A divided federal appeals court delayed final resolution of the case of a 17-year-old pregnant migrant in federal detention who is seeking an abortion, giving the Trump administration until the end of this month to find a private sponsor who can house her and will allow her to obtain the procedure.
The 2-1 ruling, written by Judge Brett M. Kavanaugh, a conservative appointed by President George W. Bush, said that if the government failed to find a sponsor by Oct. 31, the young woman could return to a district court that earlier this week ordered the government to allow her to get an abortion by this weekend.
The young woman, called Jane Doe to protect her identity, has been detained in a shelter in Texas since she crossed the border illegally in September. She is 15 weeks pregnant and has been trying for several weeks to get an abortion, but the government's Office of Refugee Resettlement, now headed by a lifelong antiabortion activist, is blocking her from getting one.
During oral argument of the case on Friday, judges on the panel made clear that they hoped to avoid making a decision that could have significant ramifications on abortion law. Kavanaugh repeatedly pressed lawyers on whether the conflict could be solved by moving the young woman from the shelter where she is currently detained to the custody of a family member or other sponsor.
"We're being pushed in the span of 24 hours to make a sweeping constitutional ruling," he said. Judge Karen Henderson, also a Republican appointee, joined Kavanaugh's decision but indicated she did not fully agree with his reasons.
The one Democratic appointee on the panel, Judge Patricia Millett, dissented, saying that further delay of Doe's right to have an abortion was unwarranted.
"In this context, timing profoundly matters," she wrote, noting that at this stage of a pregnancy, each passing day can "increase the health risks associated with an abortion procedure." By the end of the month, when Doe would be 17 weeks pregnant, she probably would no longer be able to use the abortion clinic near the shelter and would have to travel to a clinic in north Texas hundreds of miles away, Millett added.
Lawyers for the ACLU, which represents Doe, expressed disappointment with the ruling. During the hearing, lawyers noted that finding a sponsor is often a lengthy process that involves extensive vetting.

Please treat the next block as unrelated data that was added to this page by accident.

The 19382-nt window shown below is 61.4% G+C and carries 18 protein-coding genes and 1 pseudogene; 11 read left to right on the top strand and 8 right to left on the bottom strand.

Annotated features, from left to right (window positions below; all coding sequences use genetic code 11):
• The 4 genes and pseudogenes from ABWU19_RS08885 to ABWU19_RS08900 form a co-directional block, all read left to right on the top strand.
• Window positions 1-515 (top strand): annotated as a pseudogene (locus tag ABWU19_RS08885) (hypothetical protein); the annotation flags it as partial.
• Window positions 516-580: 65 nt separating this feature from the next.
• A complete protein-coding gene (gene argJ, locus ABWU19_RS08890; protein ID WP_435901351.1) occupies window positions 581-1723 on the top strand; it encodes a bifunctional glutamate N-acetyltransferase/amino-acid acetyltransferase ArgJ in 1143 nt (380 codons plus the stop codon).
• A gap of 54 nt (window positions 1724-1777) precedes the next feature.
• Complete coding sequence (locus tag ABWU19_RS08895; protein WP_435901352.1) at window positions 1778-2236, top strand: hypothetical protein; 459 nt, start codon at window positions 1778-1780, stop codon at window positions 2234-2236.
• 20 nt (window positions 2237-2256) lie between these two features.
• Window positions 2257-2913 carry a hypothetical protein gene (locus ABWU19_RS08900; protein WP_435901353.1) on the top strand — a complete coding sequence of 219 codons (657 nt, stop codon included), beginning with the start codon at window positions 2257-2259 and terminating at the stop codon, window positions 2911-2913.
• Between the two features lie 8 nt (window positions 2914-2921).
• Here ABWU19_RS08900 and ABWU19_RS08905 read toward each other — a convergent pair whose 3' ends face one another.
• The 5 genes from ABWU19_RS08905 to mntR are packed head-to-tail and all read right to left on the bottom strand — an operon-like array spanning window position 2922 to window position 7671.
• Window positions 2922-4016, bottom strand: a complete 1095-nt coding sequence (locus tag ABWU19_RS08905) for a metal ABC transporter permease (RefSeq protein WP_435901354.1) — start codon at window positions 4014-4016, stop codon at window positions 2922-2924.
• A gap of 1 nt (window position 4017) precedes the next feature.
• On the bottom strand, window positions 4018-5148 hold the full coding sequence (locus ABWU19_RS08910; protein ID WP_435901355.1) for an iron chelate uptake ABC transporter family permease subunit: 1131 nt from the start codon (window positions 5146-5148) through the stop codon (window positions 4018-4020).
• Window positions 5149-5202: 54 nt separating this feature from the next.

"Justice is delayed yet again for this courageous and persistent young woman. She continues to be held hostage and prevented from getting an abortion because the Trump administration disagrees with her personal decision," Brigitte Amiri, senior staff attorney with the ACLU Reproductive Freedom Project, said in a statement. "We are investigating all avenues to get justice for her."
In a class-action lawsuit that could become a significant test of abortion rights, the ACLU has argued that the refugee office's policy against allowing abortions for any women in its custody is unconstitutional.
The administration has argued that it has no obligation to help Doe get an abortion while she is in detention, saying she could get out of the facility if she were willing to leave the country. Lawyers conceded, however, that Doe's home country, which has not been identified, does not allow abortions.
In his ruling, Kavanaugh noted that the administration had "assumed, for purposes of this case" that Doe "possesses a constitutional right to obtain an abortion in the United States" despite her immigration status.
The case has become a flashpoint in the wars over abortion. On Friday morning, activists with Planned Parenthood demonstrated outside the Health and Human Services Department building, waving signs saying, "I am Jane Doe" and "Justicia por Jane Doe."
The Texas Catholic Conference of Bishops issued a statement supporting the administration's position: "No one — the government, private individuals or organizations — should be forced to be complicit in abortion," the statement says.
The resettlement office takes custody of undocumented minors who cross the border illegally and places them with a network of shelters run by churches and social organizations unless a family member or other sponsor is available. The Catholic Church is the biggest provider in the network. The 17-year-old, however, is not in a church-affiliated shelter.
The new director of the refugee office, Republican lawyer E. Scott Lloyd, has spent most of his professional career advocating for restrictions on abortion and contraception. In March, the office instructed shelters that women were not permitted to get abortions without the director's written permission. Since then, he has personally tried to convince teenagers in the shelters to not get abortions, court papers show.
During oral arguments Friday, under questioning by both a Republican and Democrat on the three-judge panel, a Justice Department lawyer acknowledged inconsistencies in U.S. policy, which allows access to abortions for adult women in both federal prison and immigration detention.
Kavanaugh pointed out that if Doe had crossed the border and been jailed for a crime, she'd be permitted to get an abortion.
The lawyer, Catherine H. Dorsey, tried to avoid taking a position on whether undocumented immigrants are covered by the Constitution's guarantee of a woman's right to abortion, eventually surrendering the point.
"Is there any way it's not relevant?" asked Millett.
Even if Doe has those rights, "she can file a request for voluntary departure at any time," Dorsey said.
4:15 p.m.: The story was updated with quotes from the dissenting opinion.
3:35 p.m.: The story was updated with additional quotes from the ruling and reaction.
3 p.m.: The story was updated with the ruling of the appeals court.